The Westminster-based nonprofit, Growing Home, which helps feed people in need, found that 69% of respondents to a survey from those Zip codes in south Westminster said cost is the biggest barrier to accessing food. And, proximity was an underlying issue. More than 88% said smaller markets closer to home are too expensive.
“Deserts occur naturally, but the lack of food accessibility is not something that is a natural occurrence. This is based on the actions of human beings that make specific choices,” said Whitney Leeds, a manager for Growing Home.
The organization also has found that 59% of people walk, take the bus, catch a ride with a friend, or even use a motorized wheelchair to go shopping.
“None of these transit options are ideal,” the study said, especially considering that about a quarter of survey respondents said they have to travel 3 or more miles.
Some of those disproportionately affected are people of color. According to data from the State Demography Office, about 53% of residents in 80030 are people of color. That Zip code is mostly in Westminster but also includes part of Arvada. And, about 67% of residents in neighoring 80260 are people of color. That Zip spans between Westminster, Federal Heights, Northglenn and Thornton.
Meanwhile, in nearby 80023, which stretches into the northern parts of Westminster and Thornton, and a section of Broomfield, the median family income is $139,926. Residents there are 75% White and far less likely to live a mile or more from grocery stores.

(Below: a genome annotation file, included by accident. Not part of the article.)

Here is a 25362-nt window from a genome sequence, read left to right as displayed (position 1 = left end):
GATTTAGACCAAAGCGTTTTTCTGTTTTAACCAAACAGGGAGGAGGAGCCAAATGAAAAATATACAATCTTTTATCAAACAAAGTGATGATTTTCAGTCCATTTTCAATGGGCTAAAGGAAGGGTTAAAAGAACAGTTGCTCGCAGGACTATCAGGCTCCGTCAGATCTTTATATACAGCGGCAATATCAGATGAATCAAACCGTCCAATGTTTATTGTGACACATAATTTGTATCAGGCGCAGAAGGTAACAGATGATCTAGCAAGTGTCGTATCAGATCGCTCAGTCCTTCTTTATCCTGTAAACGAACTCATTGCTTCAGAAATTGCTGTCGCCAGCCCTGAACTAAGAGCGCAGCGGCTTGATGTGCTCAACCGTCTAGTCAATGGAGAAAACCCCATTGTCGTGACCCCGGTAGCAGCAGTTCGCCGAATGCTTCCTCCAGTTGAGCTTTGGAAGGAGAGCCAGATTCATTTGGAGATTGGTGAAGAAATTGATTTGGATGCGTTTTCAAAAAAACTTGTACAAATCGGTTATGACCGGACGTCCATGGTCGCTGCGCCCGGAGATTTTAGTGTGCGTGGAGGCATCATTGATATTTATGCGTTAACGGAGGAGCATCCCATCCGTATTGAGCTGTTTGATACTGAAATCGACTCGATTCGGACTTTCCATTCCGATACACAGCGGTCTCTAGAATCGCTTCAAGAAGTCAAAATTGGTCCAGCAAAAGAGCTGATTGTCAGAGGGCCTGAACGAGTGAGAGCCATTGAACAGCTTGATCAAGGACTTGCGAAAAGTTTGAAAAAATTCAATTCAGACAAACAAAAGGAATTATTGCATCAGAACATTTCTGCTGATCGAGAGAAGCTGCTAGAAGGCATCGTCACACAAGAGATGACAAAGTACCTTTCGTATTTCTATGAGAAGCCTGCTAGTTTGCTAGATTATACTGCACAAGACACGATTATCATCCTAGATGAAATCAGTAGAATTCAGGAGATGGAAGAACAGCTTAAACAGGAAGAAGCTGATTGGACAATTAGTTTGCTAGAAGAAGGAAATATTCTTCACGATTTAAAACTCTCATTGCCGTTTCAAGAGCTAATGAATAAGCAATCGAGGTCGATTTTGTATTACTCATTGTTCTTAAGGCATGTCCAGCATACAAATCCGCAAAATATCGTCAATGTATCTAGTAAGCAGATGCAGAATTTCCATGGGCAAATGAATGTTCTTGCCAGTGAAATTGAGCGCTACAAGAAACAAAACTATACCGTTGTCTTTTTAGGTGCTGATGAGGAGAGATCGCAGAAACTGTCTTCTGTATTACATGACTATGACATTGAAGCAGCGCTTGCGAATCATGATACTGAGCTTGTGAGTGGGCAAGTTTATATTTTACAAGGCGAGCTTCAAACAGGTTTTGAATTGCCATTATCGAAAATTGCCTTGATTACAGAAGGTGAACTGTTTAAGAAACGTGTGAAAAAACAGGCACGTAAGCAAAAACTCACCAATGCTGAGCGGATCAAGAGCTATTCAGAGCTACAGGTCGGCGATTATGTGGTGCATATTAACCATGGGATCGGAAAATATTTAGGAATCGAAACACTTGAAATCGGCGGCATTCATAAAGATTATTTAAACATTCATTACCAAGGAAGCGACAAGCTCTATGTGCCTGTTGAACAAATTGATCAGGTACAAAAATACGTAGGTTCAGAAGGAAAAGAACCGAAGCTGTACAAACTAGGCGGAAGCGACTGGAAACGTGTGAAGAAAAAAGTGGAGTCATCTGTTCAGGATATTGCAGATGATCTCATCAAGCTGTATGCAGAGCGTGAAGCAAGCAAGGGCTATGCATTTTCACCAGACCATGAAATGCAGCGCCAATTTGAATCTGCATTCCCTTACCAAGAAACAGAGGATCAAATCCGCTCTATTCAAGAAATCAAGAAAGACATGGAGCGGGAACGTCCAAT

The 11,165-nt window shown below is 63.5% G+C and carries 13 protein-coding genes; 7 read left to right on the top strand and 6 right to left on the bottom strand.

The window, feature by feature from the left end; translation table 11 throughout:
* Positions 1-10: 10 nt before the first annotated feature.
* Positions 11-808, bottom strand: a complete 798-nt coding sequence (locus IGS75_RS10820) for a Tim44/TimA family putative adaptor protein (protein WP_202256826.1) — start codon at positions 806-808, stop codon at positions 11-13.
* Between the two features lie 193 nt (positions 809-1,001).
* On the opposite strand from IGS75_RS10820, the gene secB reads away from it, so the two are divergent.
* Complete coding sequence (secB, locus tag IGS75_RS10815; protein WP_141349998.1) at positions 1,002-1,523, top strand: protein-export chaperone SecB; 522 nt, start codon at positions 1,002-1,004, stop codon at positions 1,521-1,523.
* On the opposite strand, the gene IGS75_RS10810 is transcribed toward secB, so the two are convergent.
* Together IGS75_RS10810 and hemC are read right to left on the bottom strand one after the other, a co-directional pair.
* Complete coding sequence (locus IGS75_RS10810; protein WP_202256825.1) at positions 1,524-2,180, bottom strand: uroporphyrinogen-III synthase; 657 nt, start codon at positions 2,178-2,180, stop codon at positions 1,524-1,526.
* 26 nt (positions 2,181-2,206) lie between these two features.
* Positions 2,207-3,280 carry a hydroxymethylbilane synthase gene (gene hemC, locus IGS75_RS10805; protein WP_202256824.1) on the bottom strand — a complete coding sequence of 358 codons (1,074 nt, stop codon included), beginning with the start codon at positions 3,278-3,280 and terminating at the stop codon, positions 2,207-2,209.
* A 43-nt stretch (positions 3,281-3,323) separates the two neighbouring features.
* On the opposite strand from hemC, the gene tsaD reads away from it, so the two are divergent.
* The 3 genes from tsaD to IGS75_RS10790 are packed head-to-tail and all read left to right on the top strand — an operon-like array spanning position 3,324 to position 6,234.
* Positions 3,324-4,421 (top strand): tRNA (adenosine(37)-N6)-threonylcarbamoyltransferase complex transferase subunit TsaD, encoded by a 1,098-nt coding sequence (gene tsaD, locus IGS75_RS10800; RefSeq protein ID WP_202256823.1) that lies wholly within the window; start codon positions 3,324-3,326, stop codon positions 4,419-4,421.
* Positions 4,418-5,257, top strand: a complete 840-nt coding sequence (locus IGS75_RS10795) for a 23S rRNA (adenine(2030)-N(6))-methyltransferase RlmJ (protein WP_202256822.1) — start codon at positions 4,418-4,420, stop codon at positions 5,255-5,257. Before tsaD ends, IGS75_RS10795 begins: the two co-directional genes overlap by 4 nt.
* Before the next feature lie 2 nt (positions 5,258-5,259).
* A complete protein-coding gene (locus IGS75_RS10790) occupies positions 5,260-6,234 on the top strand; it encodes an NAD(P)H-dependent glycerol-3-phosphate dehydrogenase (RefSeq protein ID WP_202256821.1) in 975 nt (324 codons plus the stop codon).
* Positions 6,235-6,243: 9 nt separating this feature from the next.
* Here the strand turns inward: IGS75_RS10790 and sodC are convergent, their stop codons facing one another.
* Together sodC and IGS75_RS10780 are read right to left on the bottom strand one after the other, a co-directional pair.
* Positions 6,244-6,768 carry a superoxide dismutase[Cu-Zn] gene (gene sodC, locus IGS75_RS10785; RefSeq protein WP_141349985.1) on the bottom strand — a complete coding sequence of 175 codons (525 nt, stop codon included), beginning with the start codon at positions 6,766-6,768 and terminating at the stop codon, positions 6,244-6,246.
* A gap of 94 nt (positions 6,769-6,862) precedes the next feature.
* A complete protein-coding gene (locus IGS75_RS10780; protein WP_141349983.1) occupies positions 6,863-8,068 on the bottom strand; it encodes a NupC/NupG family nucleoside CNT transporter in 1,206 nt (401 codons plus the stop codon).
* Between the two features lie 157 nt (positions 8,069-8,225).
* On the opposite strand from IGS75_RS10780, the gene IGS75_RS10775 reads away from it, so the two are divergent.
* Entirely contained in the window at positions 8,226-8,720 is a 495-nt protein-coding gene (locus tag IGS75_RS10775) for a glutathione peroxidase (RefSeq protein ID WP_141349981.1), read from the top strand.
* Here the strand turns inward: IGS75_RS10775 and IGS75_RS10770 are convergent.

“We can’t address the food desert issue if we don’t address some of the other inequities that are contributing to it,” Sinley said.
Defining grocery stores is a snap
As a child, Itzel Santana-Morfin’s dad was deported. Her mom was left to raise four children and the family eventually lost their home. Santana-Morfin remembers days when her mother didn’t eat so her children could.
The family struggled with various moves to multiple motels while facing homelessness and hunger. But her mom eventually bought a home and got the family back on their feet.
Now, Santana-Morfin runs a food bank at Legacy High School in Broomfield called Zeus’ Vault that also provides other basic necessities like soap and clothes. Having food banks at schools is a new initiative with Food for Hope to help families across the Adams 12 School District.
“‘What did we need when we were in this situation?’” Santana-Morfin said, referring to her own past. “I can give those things to you without you really having to ask me. You can tell it means a lot to people.”
Despite Legacy High School’s location in a wealthier area than other parts of the north metro area, there’s a growing need at the school.
Right now, she helps about four families per week with food, clothes and other resources. But the program is only about a year old and she thinks the number will grow.
“What a lot of people don’t realize is that Legacy also serves two trailer parks that are pretty close to it,” she said. “They’re both down the street. And obviously those neighborhoods are filled with families that need more help.”
Nearby school food bank startups have grown fast. For instance, the Northglenn High School food bank, which began in 2020, serves up to 150 students a month, translating into as many as 600 family members.
A common theme Santana-Mofin has heard among students and families who need more help is the rising cost of living. Another is transportation to grocery stores. Some families lack a vehicle, either because they broke down and can’t afford to fix it or they simply don’t have one, which makes getting to the store a challenge.
But what makes a grocery store? The key is fresh and nutritious food. Can it be both a Safeway and a corner store?
Possibly. It depends what they offer, says Sinley at Metropolitan State University of Denver.
A way to measure that is SNAP benefits. SNAP is the federal Supplemental Nutrition Assistance Program that provides funds each month for low-income households to purchase food.